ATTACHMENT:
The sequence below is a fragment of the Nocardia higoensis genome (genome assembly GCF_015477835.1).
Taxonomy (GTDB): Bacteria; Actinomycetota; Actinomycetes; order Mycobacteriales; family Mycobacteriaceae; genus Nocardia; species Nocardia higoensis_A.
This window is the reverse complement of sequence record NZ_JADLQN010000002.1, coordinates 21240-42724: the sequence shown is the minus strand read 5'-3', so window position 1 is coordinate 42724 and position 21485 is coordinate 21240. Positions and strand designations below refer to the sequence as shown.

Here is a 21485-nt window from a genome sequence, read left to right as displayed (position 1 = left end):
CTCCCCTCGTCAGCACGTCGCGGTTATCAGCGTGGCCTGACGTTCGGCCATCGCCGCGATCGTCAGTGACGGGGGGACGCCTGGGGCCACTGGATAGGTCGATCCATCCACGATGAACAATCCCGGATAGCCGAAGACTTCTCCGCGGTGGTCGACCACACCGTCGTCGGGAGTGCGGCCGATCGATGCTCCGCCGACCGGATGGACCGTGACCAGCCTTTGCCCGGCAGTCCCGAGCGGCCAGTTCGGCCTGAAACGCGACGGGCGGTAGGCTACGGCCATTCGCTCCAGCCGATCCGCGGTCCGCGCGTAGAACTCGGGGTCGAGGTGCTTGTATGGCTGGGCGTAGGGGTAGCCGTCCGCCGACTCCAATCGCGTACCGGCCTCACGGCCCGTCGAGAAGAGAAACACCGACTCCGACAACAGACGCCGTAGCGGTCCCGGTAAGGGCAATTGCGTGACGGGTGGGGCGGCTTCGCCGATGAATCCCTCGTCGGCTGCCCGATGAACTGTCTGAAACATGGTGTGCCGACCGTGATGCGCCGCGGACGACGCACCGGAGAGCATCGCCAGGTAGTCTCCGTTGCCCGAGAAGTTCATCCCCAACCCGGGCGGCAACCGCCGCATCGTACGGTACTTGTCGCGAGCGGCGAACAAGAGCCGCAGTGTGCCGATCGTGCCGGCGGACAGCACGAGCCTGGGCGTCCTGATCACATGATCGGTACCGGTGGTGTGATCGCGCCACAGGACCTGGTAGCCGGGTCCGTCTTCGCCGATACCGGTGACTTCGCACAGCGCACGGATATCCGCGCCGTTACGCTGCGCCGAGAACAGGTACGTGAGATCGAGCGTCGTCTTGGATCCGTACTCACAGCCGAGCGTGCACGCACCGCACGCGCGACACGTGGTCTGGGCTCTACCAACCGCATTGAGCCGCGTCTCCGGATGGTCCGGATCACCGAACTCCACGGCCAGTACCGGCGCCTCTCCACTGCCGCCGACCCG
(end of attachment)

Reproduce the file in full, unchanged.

The sequence below is a fragment of the Nocardia higoensis genome (genome assembly GCF_015477835.1).
Taxonomy (GTDB): Bacteria; Actinomycetota; Actinomycetes; order Mycobacteriales; family Mycobacteriaceae; genus Nocardia; species Nocardia higoensis_A.
This window is the reverse complement of sequence record NZ_JADLQN010000002.1, coordinates 21240-42724: the sequence shown is the minus strand read 5'-3', so window position 1 is coordinate 42724 and position 21485 is coordinate 21240. Positions and strand designations below refer to the sequence as shown.

Here is a 21485-nt window from a genome sequence, read left to right as displayed (position 1 = left end):
CTCCCCTCGTCAGCACGTCGCGGTTATCAGCGTGGCCTGACGTTCGGCCATCGCCGCGATCGTCAGTGACGGGGGGACGCCTGGGGCCACTGGATAGGTCGATCCATCCACGATGAACAATCCCGGATAGCCGAAGACTTCTCCGCGGTGGTCGACCACACCGTCGTCGGGAGTGCGGCCGATCGATGCTCCGCCGACCGGATGGACCGTGACCAGCCTTTGCCCGGCAGTCCCGAGCGGCCAGTTCGGCCTGAAACGCGACGGGCGGTAGGCTACGGCCATTCGCTCCAGCCGATCCGCGGTCCGCGCGTAGAACTCGGGGTCGAGGTGCTTGTATGGCTGGGCGTAGGGGTAGCCGTCCGCCGACTCCAATCGCGTACCGGCCTCACGGCCCGTCGAGAAGAGAAACACCGACTCCGACAACAGACGCCGTAGCGGTCCCGGTAAGGGCAATTGCGTGACGGGTGGGGCGGCTTCGCCGATGAATCCCTCGTCGGCTGCCCGATGAACTGTCTGAAACATGGTGTGCCGACCGTGATGCGCCGCGGACGACGCACCGGAGAGCATCGCCAGGTAGTCTCCGTTGCCCGAGAAGTTCATCCCCAACCCGGGCGGCAACCGCCGCATCGTACGGTACTTGTCGCGAGCGGCGAACAAGAGCCGCAGTGTGCCGATCGTGCCGGCGGACAGCACGAGCCTGGGCGTCCTGATCACATGATCGGTACCGGTGGTGTGATCGCGCCACAGGACCTGGTAGCCGGGTCCGTCTTCGCCGATACCGGTGACTTCGCACAGCGCACGGATATCCGCGCCGTTACGCTGCGCCGAGAACAGGTACGTGAGATCGAGCGTCGTCTTGGATCCGTACTCACAGCCGAGCGTGCACGCACCGCACGCGCGACACGTGGTCTGGGCTCTACCAACCGCATTGAGCCGCGTCTCCGGATGGTCCGGATCACCGAACTCCACGGCCAGTACCGGCGCCTCTCCACTGCCGCCGACCCG